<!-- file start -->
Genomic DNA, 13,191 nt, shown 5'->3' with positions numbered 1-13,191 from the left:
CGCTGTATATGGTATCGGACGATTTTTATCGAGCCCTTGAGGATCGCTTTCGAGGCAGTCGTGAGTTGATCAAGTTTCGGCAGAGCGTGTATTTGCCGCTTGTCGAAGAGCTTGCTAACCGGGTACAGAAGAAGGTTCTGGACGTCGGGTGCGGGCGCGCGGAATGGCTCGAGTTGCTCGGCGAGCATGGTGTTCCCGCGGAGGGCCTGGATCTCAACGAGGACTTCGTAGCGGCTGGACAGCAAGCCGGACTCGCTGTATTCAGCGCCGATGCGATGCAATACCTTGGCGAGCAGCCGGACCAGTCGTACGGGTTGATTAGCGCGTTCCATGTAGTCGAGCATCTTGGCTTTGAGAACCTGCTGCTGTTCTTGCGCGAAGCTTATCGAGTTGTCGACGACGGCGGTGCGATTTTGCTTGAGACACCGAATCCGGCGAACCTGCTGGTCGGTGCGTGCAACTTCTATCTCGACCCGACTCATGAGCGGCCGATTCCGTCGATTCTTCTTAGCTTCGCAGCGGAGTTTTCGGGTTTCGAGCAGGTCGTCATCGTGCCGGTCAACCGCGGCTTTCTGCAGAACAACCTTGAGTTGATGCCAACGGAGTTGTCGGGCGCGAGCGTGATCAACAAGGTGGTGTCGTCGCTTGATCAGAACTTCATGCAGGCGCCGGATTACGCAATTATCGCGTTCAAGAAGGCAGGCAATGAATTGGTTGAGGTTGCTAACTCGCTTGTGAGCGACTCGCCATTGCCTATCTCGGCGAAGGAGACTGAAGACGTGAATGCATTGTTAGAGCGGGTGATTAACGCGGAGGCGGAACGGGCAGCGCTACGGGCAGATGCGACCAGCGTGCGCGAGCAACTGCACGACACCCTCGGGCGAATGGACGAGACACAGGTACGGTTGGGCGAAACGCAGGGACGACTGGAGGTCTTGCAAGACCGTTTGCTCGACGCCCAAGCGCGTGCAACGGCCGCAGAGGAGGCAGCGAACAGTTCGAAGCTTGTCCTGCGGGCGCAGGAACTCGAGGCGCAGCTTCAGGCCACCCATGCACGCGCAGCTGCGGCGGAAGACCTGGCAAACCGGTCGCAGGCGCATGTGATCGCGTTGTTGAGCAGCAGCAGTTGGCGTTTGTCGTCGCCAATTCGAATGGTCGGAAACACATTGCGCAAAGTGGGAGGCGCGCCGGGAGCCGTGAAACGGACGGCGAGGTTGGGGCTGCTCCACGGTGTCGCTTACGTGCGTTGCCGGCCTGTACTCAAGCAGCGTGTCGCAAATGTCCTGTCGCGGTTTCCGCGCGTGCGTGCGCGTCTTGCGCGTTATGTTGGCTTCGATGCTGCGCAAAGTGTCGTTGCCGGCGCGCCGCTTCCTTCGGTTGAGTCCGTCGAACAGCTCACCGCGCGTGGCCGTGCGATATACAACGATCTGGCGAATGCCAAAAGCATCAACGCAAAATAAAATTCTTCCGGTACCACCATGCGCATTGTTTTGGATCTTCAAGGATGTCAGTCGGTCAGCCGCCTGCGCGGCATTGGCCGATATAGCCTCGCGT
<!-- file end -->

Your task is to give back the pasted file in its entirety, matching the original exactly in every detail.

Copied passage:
Genomic DNA, 13,191 nt, shown 5'->3' with positions numbered 1-13,191 from the left:
CGCTGTATATGGTATCGGACGATTTTTATCGAGCCCTTGAGGATCGCTTTCGAGGCAGTCGTGAGTTGATCAAGTTTCGGCAGAGCGTGTATTTGCCGCTTGTCGAAGAGCTTGCTAACCGGGTACAGAAGAAGGTTCTGGACGTCGGGTGCGGGCGCGCGGAATGGCTCGAGTTGCTCGGCGAGCATGGTGTTCCCGCGGAGGGCCTGGATCTCAACGAGGACTTCGTAGCGGCTGGACAGCAAGCCGGACTCGCTGTATTCAGCGCCGATGCGATGCAATACCTTGGCGAGCAGCCGGACCAGTCGTACGGGTTGATTAGCGCGTTCCATGTAGTCGAGCATCTTGGCTTTGAGAACCTGCTGCTGTTCTTGCGCGAAGCTTATCGAGTTGTCGACGACGGCGGTGCGATTTTGCTTGAGACACCGAATCCGGCGAACCTGCTGGTCGGTGCGTGCAACTTCTATCTCGACCCGACTCATGAGCGGCCGATTCCGTCGATTCTTCTTAGCTTCGCAGCGGAGTTTTCGGGTTTCGAGCAGGTCGTCATCGTGCCGGTCAACCGCGGCTTTCTGCAGAACAACCTTGAGTTGATGCCAACGGAGTTGTCGGGCGCGAGCGTGATCAACAAGGTGGTGTCGTCGCTTGATCAGAACTTCATGCAGGCGCCGGATTACGCAATTATCGCGTTCAAGAAGGCAGGCAATGAATTGGTTGAGGTTGCTAACTCGCTTGTGAGCGACTCGCCATTGCCTATCTCGGCGAAGGAGACTGAAGACGTGAATGCATTGTTAGAGCGGGTGATTAACGCGGAGGCGGAACGGGCAGCGCTACGGGCAGATGCGACCAGCGTGCGCGAGCAACTGCACGACACCCTCGGGCGAATGGACGAGACACAGGTACGGTTGGGCGAAACGCAGGGACGACTGGAGGTCTTGCAAGACCGTTTGCTCGACGCCCAAGCGCGTGCAACGGCCGCAGAGGAGGCAGCGAACAGTTCGAAGCTTGTCCTGCGGGCGCAGGAACTCGAGGCGCAGCTTCAGGCCACCCATGCACGCGCAGCTGCGGCGGAAGACCTGGCAAACCGGTCGCAGGCGCATGTGATCGCGTTGTTGAGCAGCAGCAGTTGGCGTTTGTCGTCGCCAATTCGAATGGTCGGAAACACATTGCGCAAAGTGGGAGGCGCGCCGGGAGCCGTGAAACGGACGGCGAGGTTGGGGCTGCTCCACGGTGTCGCTTACGTGCGTTGCCGGCCTGTACTCAAGCAGCGTGTCGCAAATGTCCTGTCGCGGTTTCCGCGCGTGCGTGCGCGTCTTGCGCGTTATGTTGGCTTCGATGCTGCGCAAAGTGTCGTTGCCGGCGCGCCGCTTCCTTCGGTTGAGTCCGTCGAACAGCTCACCGCGCGTGGCCGTGCGATATACAACGATCTGGCGAATGCCAAAAGCATCAACGCAAAATAAAATTCTTCCGGTACCACCATGCGCATTGTTTTGGATCTTCAAGGATGTCAGTCGGTCAGCCGCCTGCGCGGCATTGGCCGATATAGCCTCGCGT